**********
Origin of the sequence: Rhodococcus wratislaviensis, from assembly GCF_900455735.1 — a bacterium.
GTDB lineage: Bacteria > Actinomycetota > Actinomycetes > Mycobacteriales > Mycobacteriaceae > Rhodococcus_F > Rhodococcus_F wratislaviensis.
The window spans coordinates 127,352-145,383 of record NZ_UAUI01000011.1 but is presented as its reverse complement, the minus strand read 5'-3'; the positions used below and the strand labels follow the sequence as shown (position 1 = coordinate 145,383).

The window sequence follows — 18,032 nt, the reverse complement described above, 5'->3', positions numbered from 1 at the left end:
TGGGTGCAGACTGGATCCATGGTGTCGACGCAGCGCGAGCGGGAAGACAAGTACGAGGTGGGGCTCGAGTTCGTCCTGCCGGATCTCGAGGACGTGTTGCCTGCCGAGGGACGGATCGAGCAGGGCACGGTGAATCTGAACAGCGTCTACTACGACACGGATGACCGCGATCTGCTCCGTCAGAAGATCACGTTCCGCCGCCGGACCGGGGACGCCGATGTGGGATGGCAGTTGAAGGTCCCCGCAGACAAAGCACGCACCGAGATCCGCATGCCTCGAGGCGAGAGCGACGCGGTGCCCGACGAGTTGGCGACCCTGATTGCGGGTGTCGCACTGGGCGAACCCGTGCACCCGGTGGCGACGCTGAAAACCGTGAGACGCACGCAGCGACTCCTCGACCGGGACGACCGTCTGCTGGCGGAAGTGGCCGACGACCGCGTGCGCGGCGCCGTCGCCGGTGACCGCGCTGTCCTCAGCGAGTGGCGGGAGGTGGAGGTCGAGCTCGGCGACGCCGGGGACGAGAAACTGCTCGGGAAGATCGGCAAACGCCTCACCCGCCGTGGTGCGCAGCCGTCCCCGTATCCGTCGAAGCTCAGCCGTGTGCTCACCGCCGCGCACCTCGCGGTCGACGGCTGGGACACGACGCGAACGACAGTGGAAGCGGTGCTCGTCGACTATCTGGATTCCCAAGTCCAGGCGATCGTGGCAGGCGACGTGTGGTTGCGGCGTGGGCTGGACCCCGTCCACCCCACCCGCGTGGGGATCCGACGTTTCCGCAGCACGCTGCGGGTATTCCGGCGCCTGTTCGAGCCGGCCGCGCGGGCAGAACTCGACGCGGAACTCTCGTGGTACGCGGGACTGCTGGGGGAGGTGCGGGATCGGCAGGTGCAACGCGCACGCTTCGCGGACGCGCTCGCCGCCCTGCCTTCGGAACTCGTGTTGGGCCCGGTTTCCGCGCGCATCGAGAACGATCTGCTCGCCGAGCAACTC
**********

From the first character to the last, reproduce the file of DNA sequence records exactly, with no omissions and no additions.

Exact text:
Origin of the sequence: Rhodococcus wratislaviensis, from assembly GCF_900455735.1 — a bacterium.
GTDB lineage: Bacteria > Actinomycetota > Actinomycetes > Mycobacteriales > Mycobacteriaceae > Rhodococcus_F > Rhodococcus_F wratislaviensis.
The window spans coordinates 127,352-145,383 of record NZ_UAUI01000011.1 but is presented as its reverse complement, the minus strand read 5'-3'; the positions used below and the strand labels follow the sequence as shown (position 1 = coordinate 145,383).

The window sequence follows — 18,032 nt, the reverse complement described above, 5'->3', positions numbered from 1 at the left end:
TGGGTGCAGACTGGATCCATGGTGTCGACGCAGCGCGAGCGGGAAGACAAGTACGAGGTGGGGCTCGAGTTCGTCCTGCCGGATCTCGAGGACGTGTTGCCTGCCGAGGGACGGATCGAGCAGGGCACGGTGAATCTGAACAGCGTCTACTACGACACGGATGACCGCGATCTGCTCCGTCAGAAGATCACGTTCCGCCGCCGGACCGGGGACGCCGATGTGGGATGGCAGTTGAAGGTCCCCGCAGACAAAGCACGCACCGAGATCCGCATGCCTCGAGGCGAGAGCGACGCGGTGCCCGACGAGTTGGCGACCCTGATTGCGGGTGTCGCACTGGGCGAACCCGTGCACCCGGTGGCGACGCTGAAAACCGTGAGACGCACGCAGCGACTCCTCGACCGGGACGACCGTCTGCTGGCGGAAGTGGCCGACGACCGCGTGCGCGGCGCCGTCGCCGGTGACCGCGCTGTCCTCAGCGAGTGGCGGGAGGTGGAGGTCGAGCTCGGCGACGCCGGGGACGAGAAACTGCTCGGGAAGATCGGCAAACGCCTCACCCGCCGTGGTGCGCAGCCGTCCCCGTATCCGTCGAAGCTCAGCCGTGTGCTCACCGCCGCGCACCTCGCGGTCGACGGCTGGGACACGACGCGAACGACAGTGGAAGCGGTGCTCGTCGACTATCTGGATTCCCAAGTCCAGGCGATCGTGGCAGGCGACGTGTGGTTGCGGCGTGGGCTGGACCCCGTCCACCCCACCCGCGTGGGGATCCGACGTTTCCGCAGCACGCTGCGGGTATTCCGGCGCCTGTTCGAGCCGGCCGCGCGGGCAGAACTCGACGCGGAACTCTCGTGGTACGCGGGACTGCTGGGGGAGGTGCGGGATCGGCAGGTGCAACGCGCACGCTTCGCGGACGCGCTCGCCGCCCTGCCTTCGGAACTCGTGTTGGGCCCGGTTTCCGCGCGCATCGAGAACGATCTGCTCGCCGAGCAACTC